August 3rd, 2020

Trevor baby stare

Letter to Boulder City Council

[Context: the Bedrooms Are For People initiative to change Boulder's "only 3 unrelated people can live in a house" code is in dispute because of a dispute over signature deadlines, so supporters have been making their voice heard in communication to city council.]

I am writing in support of eliminating the “3 unrelated” city occupancy rule, and to support increased residential density more broadly.

I was born in Boulder, and have lived in and around the city my whole life. I attended CU, work near Pearl Street, and own a home in east Boulder. My parents moved to Boulder in the 1960s, and still live in the 4-bedroom north Boulder house they bought in 1980. Growing up, this was a middle class neighborhood; our neighbors did construction, worked at the library, wrote books, and one served on city council. When my parents reach the point that they need to move into a retirement home, my hope is to rent the old house out to other folks of modest means so that people whose work is vital to a vibrant Boulder---from teachers to firefighters to nurses to students to retail clerks---can afford to live in Boulder. Our family demonstrated that four related adults plus a friend could live in this house without a negative impact on the community; why should the occupancy be limited to three when we rent it out?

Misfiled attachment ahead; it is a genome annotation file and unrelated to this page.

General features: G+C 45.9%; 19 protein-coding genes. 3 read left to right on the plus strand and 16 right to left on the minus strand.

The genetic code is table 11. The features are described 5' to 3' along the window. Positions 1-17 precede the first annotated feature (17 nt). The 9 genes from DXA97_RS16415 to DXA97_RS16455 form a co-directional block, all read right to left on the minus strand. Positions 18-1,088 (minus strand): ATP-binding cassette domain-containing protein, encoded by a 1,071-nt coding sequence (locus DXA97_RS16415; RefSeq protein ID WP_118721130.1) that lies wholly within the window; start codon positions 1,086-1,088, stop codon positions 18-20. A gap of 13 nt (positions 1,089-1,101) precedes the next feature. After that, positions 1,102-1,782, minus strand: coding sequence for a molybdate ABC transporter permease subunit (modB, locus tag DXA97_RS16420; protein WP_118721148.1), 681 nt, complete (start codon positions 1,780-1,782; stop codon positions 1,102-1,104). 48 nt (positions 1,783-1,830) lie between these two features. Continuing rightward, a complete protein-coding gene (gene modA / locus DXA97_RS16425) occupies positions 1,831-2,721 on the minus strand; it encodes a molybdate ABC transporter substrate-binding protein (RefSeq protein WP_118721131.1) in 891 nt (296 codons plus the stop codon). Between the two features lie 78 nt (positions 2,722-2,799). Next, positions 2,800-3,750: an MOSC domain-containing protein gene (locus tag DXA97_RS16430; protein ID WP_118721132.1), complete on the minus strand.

I spend much of my free time as a climate advocate. Climate change is a major systemic risk that requires communities around the world to reevaluate business as usual. I applaud the City Council for declaring a climate emergency resolution and setting ambitious goals for greenhouse gas reduction by 2030. Pandemic shutdowns aside, vehicle emissions by in-commuters to Boulder account for a significant fraction of Boulder’s contribution to climate change. Even if the combustion occurs outside city limits, these emissions are still on “our tab” so to speak when they come from folks who would like to live in Boulder but cannot afford to do so. Climate change doesn’t care on which side of a municipal border emissions occur. Boulder’s investments in low-carbon transportation, including our beloved bike trails and quality bus transit, will be even more valuable as higher density increases utilization. Compared to the millions of dollars the city has spent on municipalization, increased occupancy limits is one of the cheapest reductions in CO2 we could make.

I have many friends and colleagues in the Bay Area where low-density housing policy is heading to crisis levels, creating major stress on essential workers and reducing quality of life for even the well-paid professionals who can afford housing. Let’s take heed of this warning and work to increase housing density in Boulder before we stumble into the same fate.

Trevor Stone

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